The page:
It’s no secret that Southern California is the largest market for convertible cars, especially when there’s usually only two seasons, summer and almost-summer. Buying a droptop is a no-brainer so the question always comes down to deciding which manufacturer gets your money. And the toughest decision of all-time is still “Corvette Convertible or Mustang Convertible?”
During this year’s Droptops & Dirt event, organized by the Motor Press Guild, I was given the opportunity to drive both cars along the famed Mulholland Highway in Malibu, California and attempted the daunting task of choosing my favorite.
The route would take me through a series of tunnels on Kanan Dume Rd. and back down Mulholland through a section nicknamed “The Snake” where many cars and motorcycles have crashed.
First up was the Corvette Stingray Convertible with a Z51 performance package and 8-speed automatic transmission. In its default driving mode, the Corvette is very relaxed and unassuming; something that just about anyone could drive without complaint. But I wasn’t interested in the lazy daisy setting so I changed the drive mode to Track and bumped the shifter into full manual. The steering and suspension immediately tightened up and the exhaust note became more lively.
As the tunnels approached, I dropped down a couple gears and let the 455 horsepower engine belt out its song along with some very satisfying off-throttle pops. The Corvette felt light—which it really is at 3,362 lbs—and nimble through the tight corners of “The Snake”, carving its way around the switchbacks and banked corners with confidence.
Narrow and twisty two-lane roads aren’t the ideal environment for the Corvette with its wide stance and longer proportions, but the Magnetic Ride Control suspension helps to deliver a balanced and smooth experience. Even though I couldn’t pick up too much speed in the corners, the view from behind the wheel, overlooking the sloped hood and sculpted wheel arches, automatically brings an added level of excitement.
As I slid into the Mustang GT Convertible, a huge grin came across my face because this pony had a 6-speed manual transmission and I knew rowing through the gears would be a lot of fun. Heading out onto the road, the 435 horsepower V8 has nice low-end torque and a satisfying growl. The clutch pedal is relatively heavy, but the engagement point is smooth and forgiving, making quick launches easy. Four drive modes are available: Normal, Snow/Wet, Sport and Track, although the differences between Normal and Track are less pronounced when compared to the Corvette.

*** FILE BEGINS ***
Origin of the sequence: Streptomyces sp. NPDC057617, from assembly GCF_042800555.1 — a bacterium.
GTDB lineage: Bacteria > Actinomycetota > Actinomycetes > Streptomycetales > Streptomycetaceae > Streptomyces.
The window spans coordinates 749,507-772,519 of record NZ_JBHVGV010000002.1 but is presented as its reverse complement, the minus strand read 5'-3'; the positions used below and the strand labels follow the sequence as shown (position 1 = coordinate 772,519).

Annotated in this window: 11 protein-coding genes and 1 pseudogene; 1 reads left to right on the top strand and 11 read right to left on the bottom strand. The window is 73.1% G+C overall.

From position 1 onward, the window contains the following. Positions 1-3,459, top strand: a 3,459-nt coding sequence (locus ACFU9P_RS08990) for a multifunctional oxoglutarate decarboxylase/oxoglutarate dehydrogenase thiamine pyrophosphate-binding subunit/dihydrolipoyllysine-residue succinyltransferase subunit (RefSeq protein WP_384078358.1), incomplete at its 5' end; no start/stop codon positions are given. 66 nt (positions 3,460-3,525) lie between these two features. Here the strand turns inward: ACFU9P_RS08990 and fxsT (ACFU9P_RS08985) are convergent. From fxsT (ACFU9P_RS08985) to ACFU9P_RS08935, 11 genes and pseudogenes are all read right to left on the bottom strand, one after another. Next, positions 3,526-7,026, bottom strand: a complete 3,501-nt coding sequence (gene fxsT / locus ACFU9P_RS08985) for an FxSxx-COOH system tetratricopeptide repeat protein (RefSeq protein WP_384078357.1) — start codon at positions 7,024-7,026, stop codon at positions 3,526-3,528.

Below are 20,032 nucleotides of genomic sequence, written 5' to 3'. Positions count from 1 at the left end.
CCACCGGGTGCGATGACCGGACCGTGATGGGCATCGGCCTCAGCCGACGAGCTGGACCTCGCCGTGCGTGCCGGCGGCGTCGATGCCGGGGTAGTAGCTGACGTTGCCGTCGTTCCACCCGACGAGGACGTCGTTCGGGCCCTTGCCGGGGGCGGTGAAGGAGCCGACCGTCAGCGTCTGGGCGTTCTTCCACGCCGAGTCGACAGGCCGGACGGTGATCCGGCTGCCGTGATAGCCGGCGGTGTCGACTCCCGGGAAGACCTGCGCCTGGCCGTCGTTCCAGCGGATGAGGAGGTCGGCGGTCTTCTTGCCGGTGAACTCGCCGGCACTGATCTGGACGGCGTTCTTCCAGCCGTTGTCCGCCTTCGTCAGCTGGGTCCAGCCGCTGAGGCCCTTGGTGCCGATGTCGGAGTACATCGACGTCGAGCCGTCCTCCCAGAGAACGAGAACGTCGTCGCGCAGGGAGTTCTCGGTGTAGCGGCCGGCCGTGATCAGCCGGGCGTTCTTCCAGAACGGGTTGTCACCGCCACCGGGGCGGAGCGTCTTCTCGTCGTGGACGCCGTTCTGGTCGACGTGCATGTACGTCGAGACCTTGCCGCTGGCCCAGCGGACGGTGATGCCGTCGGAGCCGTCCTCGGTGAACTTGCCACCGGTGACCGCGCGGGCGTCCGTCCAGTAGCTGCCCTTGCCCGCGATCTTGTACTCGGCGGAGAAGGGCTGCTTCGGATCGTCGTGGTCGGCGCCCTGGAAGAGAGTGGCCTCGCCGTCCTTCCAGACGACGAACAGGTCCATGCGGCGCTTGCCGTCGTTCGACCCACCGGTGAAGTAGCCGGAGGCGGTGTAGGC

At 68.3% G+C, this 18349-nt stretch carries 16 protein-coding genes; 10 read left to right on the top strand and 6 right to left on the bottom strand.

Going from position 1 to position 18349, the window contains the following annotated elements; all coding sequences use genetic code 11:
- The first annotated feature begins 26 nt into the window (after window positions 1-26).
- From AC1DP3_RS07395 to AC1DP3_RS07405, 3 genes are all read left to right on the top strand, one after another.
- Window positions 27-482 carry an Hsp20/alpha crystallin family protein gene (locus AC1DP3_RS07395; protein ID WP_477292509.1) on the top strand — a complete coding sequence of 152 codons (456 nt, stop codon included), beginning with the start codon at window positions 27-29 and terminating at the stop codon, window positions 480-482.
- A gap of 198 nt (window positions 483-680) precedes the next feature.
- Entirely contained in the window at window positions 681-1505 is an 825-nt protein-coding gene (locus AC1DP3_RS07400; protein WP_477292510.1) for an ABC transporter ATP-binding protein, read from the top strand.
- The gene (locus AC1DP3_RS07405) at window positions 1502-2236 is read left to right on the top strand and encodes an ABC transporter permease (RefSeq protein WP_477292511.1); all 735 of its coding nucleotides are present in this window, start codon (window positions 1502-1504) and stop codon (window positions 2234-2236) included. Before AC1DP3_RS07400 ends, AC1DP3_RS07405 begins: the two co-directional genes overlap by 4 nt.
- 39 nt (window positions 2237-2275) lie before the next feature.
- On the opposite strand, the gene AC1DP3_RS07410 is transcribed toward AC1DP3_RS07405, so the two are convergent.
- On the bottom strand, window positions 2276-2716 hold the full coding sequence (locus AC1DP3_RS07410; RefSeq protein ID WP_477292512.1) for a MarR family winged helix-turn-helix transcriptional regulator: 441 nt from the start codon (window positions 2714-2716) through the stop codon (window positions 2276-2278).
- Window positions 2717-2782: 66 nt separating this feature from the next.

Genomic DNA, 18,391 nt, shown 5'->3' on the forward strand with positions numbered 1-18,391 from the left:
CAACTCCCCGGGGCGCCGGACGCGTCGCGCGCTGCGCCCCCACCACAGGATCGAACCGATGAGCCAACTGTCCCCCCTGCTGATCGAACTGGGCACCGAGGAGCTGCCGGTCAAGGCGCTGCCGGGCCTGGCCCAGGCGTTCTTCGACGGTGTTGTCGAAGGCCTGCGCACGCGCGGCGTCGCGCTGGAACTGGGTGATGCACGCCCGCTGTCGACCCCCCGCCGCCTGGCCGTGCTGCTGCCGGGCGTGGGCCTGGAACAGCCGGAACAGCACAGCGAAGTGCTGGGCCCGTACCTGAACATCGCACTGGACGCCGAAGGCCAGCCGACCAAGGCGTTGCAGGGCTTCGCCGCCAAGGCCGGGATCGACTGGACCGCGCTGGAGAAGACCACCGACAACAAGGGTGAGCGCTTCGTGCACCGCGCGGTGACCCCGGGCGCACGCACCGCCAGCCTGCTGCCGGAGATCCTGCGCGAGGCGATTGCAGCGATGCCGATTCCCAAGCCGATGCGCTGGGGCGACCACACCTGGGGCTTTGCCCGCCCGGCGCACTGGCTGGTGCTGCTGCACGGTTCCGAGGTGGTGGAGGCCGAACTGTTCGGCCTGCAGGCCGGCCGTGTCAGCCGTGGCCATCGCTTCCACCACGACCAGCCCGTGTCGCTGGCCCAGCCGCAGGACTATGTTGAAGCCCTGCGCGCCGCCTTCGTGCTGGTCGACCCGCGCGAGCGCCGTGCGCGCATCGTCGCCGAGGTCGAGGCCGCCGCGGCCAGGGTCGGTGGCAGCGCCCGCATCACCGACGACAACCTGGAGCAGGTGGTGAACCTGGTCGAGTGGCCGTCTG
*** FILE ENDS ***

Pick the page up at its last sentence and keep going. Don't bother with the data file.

Taking the same route as earlier, I shifted into 2nd gear and gave it full throttle through the tunnel only to be disappointed at the lack of exhaust noise following behind me. I was really expecting much more of a roar, but received a marginally louder, muffled rumble.
Just like the Corvette, the Mustang is out of its element in the hills of Malibu, but I wasn’t any less confident in its abilities. It handled the turns just fine, though I could feel the rear tires working pretty hard to maintain traction. Its curb weight of 3,872 pounds, 510 more than the Corvette, probably has something to do with it.
Seating position in the pony car is higher and more forward than in the Corvette, improving front corner visibility and overall awareness of the edges of the vehicle. I felt more relaxed driving the Mustang thanks to its linear and predictable nature. If I was going to lose traction, I knew the rear-end wouldn’t suddenly step out from underneath me.
Overall, both cars are well-made, fun to drive and very competent. Each one shines in its own way and looks good while doing it. Personally, I’m more of a spirited driver than a beach cruiser so I would choose the Corvette over the Mustang for its handling capabilities and track-focused features. But honestly, you can’t go wrong with either car; it’s all about which one best suits your personality.
Images courtesy Adam Bruce and CNCpics.com